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- From: Henrik Frystyk Nielsen <email@example.com>
- To: "Bullard, Claude L (Len)" <firstname.lastname@example.org>, email@example.com
- Date: Tue, 29 Aug 2000 12:11:04 -0700
Traditionally major version numbers mean breaking changes while minor
version numbers mean backwards compatible changes. Apart from that,
version numbers are random in a decentralized environment.
The reason behind the SOAP "versioning model" is that we believe the
extensibility model built into SOAP is more flexible than having a random
version number which in particular has known problems in a multihop
message path model (seen in HTTP).
In other words, in SOAP, a party declares the features that is either a)
required or b) optional in the message and the receiving end can either
take it or leave it. This mechanism can of course also be used to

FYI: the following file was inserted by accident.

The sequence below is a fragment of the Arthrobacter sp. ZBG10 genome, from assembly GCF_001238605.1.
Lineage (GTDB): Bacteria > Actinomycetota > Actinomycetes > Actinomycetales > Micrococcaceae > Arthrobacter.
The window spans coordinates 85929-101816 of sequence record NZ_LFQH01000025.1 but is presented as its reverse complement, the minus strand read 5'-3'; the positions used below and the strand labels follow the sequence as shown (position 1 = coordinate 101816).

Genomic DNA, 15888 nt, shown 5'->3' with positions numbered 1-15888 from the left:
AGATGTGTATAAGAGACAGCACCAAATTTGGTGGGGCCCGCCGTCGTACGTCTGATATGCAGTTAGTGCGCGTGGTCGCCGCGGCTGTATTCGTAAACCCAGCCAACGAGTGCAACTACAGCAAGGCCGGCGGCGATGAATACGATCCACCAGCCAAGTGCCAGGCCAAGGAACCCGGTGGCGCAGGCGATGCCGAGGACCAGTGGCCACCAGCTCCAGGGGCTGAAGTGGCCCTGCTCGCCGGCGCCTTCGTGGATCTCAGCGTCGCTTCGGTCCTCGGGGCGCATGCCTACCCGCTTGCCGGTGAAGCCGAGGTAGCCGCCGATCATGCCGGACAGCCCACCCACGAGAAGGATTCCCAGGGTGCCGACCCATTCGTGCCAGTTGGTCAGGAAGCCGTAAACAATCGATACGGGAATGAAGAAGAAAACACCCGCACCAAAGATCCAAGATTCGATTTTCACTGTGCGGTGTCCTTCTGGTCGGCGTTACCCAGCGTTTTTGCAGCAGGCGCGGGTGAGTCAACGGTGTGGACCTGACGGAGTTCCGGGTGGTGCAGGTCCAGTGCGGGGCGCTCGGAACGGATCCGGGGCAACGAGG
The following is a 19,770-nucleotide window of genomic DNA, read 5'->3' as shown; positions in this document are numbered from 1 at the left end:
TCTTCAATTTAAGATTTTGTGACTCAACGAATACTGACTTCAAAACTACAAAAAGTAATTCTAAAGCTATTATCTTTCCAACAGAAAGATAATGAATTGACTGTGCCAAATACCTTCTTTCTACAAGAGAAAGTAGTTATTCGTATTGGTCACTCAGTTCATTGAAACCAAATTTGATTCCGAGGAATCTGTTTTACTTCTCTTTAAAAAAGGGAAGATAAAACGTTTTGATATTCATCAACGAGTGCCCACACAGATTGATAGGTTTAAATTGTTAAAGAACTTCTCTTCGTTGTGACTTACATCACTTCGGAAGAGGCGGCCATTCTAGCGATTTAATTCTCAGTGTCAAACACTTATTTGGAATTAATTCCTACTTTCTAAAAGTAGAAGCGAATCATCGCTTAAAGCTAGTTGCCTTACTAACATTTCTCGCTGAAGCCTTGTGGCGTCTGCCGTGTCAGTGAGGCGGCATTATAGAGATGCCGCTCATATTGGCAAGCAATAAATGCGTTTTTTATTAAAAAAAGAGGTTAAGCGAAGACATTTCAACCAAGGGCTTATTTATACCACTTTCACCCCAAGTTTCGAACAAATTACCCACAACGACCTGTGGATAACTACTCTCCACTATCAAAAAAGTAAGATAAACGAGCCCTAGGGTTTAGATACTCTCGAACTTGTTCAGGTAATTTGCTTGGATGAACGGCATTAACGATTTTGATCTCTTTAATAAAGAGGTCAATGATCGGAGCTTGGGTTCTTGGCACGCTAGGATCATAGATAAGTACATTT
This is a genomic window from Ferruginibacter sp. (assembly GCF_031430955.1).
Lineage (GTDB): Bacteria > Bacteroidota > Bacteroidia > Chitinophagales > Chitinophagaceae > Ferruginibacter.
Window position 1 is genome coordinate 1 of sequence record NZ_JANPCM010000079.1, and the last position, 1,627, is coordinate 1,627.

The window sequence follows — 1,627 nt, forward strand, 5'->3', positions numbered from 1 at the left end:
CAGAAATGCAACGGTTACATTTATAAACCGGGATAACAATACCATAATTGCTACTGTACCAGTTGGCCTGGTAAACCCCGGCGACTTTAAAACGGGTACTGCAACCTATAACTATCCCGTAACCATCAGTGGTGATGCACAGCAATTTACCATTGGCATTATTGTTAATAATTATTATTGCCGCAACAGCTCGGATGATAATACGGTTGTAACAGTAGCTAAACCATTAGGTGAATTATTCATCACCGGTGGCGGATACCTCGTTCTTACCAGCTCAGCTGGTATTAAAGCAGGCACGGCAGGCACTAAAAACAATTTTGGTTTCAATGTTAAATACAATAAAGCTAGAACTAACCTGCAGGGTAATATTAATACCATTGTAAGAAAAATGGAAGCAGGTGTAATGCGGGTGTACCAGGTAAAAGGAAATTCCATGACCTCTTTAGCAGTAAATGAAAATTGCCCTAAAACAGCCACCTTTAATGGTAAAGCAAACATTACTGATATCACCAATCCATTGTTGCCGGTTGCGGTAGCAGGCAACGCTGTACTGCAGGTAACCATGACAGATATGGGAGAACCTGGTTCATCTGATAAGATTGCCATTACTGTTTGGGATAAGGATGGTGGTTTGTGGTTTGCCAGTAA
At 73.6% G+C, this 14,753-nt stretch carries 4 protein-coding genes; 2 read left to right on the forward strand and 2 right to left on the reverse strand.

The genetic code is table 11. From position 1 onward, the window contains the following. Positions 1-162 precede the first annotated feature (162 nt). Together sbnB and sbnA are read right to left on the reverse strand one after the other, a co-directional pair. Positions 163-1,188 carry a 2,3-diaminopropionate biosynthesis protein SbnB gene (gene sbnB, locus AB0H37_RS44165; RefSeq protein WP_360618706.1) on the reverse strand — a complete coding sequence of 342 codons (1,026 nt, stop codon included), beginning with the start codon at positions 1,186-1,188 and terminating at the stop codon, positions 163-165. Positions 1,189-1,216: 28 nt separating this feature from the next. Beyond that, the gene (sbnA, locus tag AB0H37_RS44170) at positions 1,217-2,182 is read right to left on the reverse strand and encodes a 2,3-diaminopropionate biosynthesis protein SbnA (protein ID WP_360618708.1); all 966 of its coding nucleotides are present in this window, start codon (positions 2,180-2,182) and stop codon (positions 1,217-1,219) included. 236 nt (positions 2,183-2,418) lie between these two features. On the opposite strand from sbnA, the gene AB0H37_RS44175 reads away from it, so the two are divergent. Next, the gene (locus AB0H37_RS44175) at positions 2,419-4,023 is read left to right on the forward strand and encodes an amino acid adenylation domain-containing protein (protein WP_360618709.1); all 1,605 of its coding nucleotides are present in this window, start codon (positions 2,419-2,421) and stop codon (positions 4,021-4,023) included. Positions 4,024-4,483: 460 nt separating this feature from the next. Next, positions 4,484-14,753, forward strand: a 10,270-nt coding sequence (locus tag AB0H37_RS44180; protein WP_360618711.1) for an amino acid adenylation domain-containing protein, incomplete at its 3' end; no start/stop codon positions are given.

negotiate (via some "upgrade" mechanism) jumping to another envelope
namespace entirely which covers adding breaking features to the SOAP
We do therefore not need to have any other versioning model than: "look in
> I need a bit of advice. It is suggested in a document
> that I am reading that the namespace be used for versioning.
> If in SOAP, for example, "the <envelope> element has a different
> amespace, you have to discard the message with a version
> error. As SOAP evolves, you'll probably be able to
> use different namespaces to indicate certain levels of
> specification conformance or message dialects." - VBPJ August 2000.
> Is this the understanding others have of the use of
> namespaces for versioning? I ask because a local
> is requesting a version attribute and I can't think
> of why not other than the namespace is then a
> continuum of definitions instead of a single, say, schema.